Dangerous Australian snakes


                                                             The Taipan's

Australia contains some of the deadliest snakes in the world in my part of Australia (Queensland) we have the top three most venomous land snakes in the world, the Inland Taipan or Fierce snake (Oxyuranus microlepidotus) the worlds most deadliest. The Common Brown snake (Pseudonaja textilis) worlds second and the Coastal Taipan (Oxyuranus scutellatus) comes in at third.

I will deal with the three above mentioned to start with and try and explain "dangerous" classifications with any venomous animal for example the Inland Taipan has murderous venom but as for being dangerous their disposition is they are a quite species that rarely bites unless antagonized and provoked the Common or Coastal Taipan is similar but more aggressive and has been known to strike repeatedly and in some cases actually hang on.

The Eastern Brown can be quite aggressive also and are at times fairly quick tempered and have attributed to numerous deaths, also the Common Taipan.

The above mentioned i have dealt with in the past as part of my work except for the Inland Taipan as its distribution does not extend to my particular part of Queensland, I have not heard of any deaths caused by a bite from the Inland Taipan but one bloke Joe Bredell come very close and was bitten in the worse place possible as in the chest! he did survive.

I have no doubt that somewhere in the past before white settlement here in Australia in the 60 odd thousand years Aboriginal people have been living here quite a few would of died from snake bite, I have have known of dogs bitten by the Common Taipan quite robust breeds of dogs to be dead within 15 minutes, I personally would much rather cross paths with the Inland Taipan rather than the Coastal.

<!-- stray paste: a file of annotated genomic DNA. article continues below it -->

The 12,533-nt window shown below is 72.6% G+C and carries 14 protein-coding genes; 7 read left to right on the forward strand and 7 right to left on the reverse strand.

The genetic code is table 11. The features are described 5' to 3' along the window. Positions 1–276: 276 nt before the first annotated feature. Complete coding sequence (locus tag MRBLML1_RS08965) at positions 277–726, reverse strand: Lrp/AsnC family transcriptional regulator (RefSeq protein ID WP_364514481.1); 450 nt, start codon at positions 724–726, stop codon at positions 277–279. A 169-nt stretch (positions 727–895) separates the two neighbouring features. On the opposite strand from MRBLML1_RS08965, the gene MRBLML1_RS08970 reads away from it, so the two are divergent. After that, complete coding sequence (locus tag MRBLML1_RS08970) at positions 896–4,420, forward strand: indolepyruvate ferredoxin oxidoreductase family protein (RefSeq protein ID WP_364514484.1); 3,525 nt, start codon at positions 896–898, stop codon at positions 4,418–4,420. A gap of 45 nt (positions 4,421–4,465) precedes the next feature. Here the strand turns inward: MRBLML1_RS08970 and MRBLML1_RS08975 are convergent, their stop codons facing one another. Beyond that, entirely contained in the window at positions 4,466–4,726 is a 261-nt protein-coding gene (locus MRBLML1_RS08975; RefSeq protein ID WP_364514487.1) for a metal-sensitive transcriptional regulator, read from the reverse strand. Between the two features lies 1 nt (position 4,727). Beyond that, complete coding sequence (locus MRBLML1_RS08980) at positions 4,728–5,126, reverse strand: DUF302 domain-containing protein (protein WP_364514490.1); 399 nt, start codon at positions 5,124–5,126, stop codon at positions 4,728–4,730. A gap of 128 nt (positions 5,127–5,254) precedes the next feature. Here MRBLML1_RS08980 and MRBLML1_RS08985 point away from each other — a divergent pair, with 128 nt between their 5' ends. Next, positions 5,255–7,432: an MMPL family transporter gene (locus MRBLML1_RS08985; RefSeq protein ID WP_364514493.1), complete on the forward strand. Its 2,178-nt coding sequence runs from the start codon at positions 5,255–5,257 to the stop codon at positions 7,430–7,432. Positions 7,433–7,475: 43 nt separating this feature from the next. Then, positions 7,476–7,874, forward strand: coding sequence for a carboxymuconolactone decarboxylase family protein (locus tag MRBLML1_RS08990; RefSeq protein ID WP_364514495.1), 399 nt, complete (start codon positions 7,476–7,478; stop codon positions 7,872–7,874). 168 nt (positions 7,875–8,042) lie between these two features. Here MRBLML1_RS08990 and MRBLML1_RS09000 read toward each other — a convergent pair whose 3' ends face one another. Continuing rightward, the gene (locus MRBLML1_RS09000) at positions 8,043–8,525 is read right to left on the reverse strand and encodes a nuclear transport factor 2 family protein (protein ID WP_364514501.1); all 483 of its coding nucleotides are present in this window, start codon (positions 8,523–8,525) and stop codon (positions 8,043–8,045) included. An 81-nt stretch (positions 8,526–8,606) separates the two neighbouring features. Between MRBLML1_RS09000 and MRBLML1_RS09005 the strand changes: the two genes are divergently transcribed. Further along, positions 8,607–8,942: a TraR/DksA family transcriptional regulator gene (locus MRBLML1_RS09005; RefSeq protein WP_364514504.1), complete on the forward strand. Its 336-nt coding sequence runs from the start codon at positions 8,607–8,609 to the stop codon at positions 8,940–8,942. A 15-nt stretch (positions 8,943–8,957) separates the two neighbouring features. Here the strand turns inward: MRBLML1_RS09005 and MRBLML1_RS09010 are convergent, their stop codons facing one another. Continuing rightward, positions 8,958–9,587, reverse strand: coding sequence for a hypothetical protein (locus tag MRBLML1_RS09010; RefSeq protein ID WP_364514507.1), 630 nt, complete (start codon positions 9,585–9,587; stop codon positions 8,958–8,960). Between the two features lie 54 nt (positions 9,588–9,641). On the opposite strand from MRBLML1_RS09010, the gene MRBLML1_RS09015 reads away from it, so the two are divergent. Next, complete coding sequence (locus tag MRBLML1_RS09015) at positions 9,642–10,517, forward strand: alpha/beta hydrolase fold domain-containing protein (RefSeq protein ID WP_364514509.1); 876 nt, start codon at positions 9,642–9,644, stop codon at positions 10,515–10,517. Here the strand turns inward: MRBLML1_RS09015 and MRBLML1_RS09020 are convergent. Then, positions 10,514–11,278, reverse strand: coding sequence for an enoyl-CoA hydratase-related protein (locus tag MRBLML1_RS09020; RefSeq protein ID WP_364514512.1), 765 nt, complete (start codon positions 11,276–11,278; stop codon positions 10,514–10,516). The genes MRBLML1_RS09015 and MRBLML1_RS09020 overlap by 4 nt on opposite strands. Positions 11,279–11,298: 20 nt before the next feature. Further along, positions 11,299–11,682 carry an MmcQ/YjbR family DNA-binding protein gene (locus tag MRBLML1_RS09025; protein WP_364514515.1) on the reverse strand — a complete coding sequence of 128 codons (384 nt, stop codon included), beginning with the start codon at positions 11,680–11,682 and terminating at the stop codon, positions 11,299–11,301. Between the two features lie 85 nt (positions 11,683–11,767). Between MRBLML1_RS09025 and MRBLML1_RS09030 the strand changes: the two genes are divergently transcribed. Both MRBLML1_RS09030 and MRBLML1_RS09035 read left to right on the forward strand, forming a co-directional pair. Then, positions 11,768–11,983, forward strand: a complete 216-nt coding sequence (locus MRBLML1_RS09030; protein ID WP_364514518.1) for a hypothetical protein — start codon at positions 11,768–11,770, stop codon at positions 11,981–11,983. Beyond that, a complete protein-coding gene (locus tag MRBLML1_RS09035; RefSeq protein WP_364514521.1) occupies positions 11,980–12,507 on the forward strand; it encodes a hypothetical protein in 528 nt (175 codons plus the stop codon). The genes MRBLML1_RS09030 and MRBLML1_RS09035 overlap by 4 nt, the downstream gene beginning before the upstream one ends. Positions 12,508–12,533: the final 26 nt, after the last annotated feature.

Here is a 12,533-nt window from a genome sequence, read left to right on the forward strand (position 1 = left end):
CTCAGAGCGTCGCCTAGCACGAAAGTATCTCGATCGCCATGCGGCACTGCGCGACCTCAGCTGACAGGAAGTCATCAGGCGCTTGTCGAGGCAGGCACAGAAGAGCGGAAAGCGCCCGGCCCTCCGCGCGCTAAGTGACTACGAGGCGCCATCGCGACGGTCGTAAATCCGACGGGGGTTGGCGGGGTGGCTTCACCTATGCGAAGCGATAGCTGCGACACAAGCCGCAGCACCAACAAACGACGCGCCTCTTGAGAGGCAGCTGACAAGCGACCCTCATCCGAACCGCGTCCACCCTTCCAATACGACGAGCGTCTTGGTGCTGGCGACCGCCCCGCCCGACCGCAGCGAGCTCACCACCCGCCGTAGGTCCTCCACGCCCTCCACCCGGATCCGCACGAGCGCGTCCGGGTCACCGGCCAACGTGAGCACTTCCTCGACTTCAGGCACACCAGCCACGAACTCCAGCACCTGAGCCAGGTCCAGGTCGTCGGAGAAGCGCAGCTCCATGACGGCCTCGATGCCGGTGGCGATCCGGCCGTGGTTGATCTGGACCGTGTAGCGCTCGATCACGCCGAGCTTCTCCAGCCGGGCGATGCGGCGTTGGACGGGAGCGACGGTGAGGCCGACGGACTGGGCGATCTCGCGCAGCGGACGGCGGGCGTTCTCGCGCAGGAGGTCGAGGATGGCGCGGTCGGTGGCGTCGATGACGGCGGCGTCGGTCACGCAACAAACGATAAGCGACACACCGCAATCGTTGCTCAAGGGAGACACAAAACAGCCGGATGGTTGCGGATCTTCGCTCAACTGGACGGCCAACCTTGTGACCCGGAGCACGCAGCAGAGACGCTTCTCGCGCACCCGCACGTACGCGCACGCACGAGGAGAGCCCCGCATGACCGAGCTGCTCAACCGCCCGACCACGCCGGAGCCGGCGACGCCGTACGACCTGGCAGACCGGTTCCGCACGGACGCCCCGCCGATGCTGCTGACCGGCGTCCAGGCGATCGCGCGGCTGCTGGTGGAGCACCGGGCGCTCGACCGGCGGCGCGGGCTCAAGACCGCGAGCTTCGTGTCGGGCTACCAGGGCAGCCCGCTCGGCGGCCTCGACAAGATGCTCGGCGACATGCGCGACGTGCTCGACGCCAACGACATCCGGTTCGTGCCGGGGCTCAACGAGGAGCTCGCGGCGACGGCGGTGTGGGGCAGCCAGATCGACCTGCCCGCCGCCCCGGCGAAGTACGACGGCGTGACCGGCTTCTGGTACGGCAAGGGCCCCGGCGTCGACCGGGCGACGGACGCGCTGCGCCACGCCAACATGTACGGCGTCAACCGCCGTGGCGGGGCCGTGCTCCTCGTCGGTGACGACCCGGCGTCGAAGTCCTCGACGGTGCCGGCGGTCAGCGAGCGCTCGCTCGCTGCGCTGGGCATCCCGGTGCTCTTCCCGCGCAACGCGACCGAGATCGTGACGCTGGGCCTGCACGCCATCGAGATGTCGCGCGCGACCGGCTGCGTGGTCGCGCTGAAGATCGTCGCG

I suppose since I have mentioned two species of Taipan above I better not leave the other one out that being the New Guinea Taipan (Oxyuranus scutellatus canni) this subspecies apparently does not live on the Australian mainland? I find that hard to believe in a way as New Guinea is not that far from the Australian mainland and takes in a massive area, I think it is a case of to much country and not enough herpetologists looking or finding? who knows.

Having spoken to a few herps on the subject of Taipans It wouldn't be right not to mention old Ram Chandra whom I have met on several occasions there are quite a few around who used to see poor old Ram as a bit of a showman as his infamous title "The Taipan man" I suppose in a way he was just that but if you have ever read his book "Traveler brown" or had met the man you couldn't help but like his abrasive persona, he has long passed on of course.

Ram may of had a PhD handed to him without going through the proper channels but he has to be recognized as a true pioneer as it was not that long back the Taipan was an unknown species here in Australia, his contribution and research into the species was invaluable, come to think of it Steve Erwin was handed a PhD also on his contribution, time effort and research into the crocodillus species and rightfully so two great men whom contributed a lot of valuable data paving the way for others.
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